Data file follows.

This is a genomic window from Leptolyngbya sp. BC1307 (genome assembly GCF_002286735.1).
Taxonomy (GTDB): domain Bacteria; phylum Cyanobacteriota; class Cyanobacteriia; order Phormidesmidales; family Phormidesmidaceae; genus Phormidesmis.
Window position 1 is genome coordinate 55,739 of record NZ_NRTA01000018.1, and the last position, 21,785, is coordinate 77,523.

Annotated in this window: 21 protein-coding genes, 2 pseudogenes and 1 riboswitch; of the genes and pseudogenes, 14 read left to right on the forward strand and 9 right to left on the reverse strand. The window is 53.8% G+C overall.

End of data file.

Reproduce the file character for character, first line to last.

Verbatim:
This is a genomic window from Leptolyngbya sp. BC1307 (genome assembly GCF_002286735.1).
Taxonomy (GTDB): domain Bacteria; phylum Cyanobacteriota; class Cyanobacteriia; order Phormidesmidales; family Phormidesmidaceae; genus Phormidesmis.
Window position 1 is genome coordinate 55,739 of record NZ_NRTA01000018.1, and the last position, 21,785, is coordinate 77,523.

Annotated in this window: 21 protein-coding genes, 2 pseudogenes and 1 riboswitch; of the genes and pseudogenes, 14 read left to right on the forward strand and 9 right to left on the reverse strand. The window is 53.8% G+C overall.